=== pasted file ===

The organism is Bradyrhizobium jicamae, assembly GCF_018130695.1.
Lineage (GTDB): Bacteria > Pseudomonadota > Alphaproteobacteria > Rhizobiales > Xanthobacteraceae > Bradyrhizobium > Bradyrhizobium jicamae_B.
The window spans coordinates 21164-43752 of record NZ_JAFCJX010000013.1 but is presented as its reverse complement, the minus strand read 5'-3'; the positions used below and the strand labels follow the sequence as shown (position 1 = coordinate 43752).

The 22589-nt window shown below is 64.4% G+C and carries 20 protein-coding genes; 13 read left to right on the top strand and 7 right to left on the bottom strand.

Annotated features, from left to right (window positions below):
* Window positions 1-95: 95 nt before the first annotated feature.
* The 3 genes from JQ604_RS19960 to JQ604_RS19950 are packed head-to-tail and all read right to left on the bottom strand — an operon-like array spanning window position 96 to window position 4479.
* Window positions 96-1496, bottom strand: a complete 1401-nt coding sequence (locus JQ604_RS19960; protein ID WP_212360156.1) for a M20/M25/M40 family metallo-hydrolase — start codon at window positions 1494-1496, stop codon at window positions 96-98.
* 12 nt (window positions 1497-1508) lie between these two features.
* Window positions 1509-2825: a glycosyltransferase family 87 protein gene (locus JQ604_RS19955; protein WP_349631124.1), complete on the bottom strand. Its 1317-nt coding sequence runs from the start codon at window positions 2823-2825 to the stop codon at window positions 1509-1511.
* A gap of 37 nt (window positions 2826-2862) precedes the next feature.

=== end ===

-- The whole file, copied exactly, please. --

The organism is Bradyrhizobium jicamae, assembly GCF_018130695.1.
Lineage (GTDB): Bacteria > Pseudomonadota > Alphaproteobacteria > Rhizobiales > Xanthobacteraceae > Bradyrhizobium > Bradyrhizobium jicamae_B.
The window spans coordinates 21164-43752 of record NZ_JAFCJX010000013.1 but is presented as its reverse complement, the minus strand read 5'-3'; the positions used below and the strand labels follow the sequence as shown (position 1 = coordinate 43752).

The 22589-nt window shown below is 64.4% G+C and carries 20 protein-coding genes; 13 read left to right on the top strand and 7 right to left on the bottom strand.

Annotated features, from left to right (window positions below):
* Window positions 1-95: 95 nt before the first annotated feature.
* The 3 genes from JQ604_RS19960 to JQ604_RS19950 are packed head-to-tail and all read right to left on the bottom strand — an operon-like array spanning window position 96 to window position 4479.
* Window positions 96-1496, bottom strand: a complete 1401-nt coding sequence (locus JQ604_RS19960; protein ID WP_212360156.1) for a M20/M25/M40 family metallo-hydrolase — start codon at window positions 1494-1496, stop codon at window positions 96-98.
* 12 nt (window positions 1497-1508) lie between these two features.
* Window positions 1509-2825: a glycosyltransferase family 87 protein gene (locus JQ604_RS19955; protein WP_349631124.1), complete on the bottom strand. Its 1317-nt coding sequence runs from the start codon at window positions 2823-2825 to the stop codon at window positions 1509-1511.
* A gap of 37 nt (window positions 2826-2862) precedes the next feature.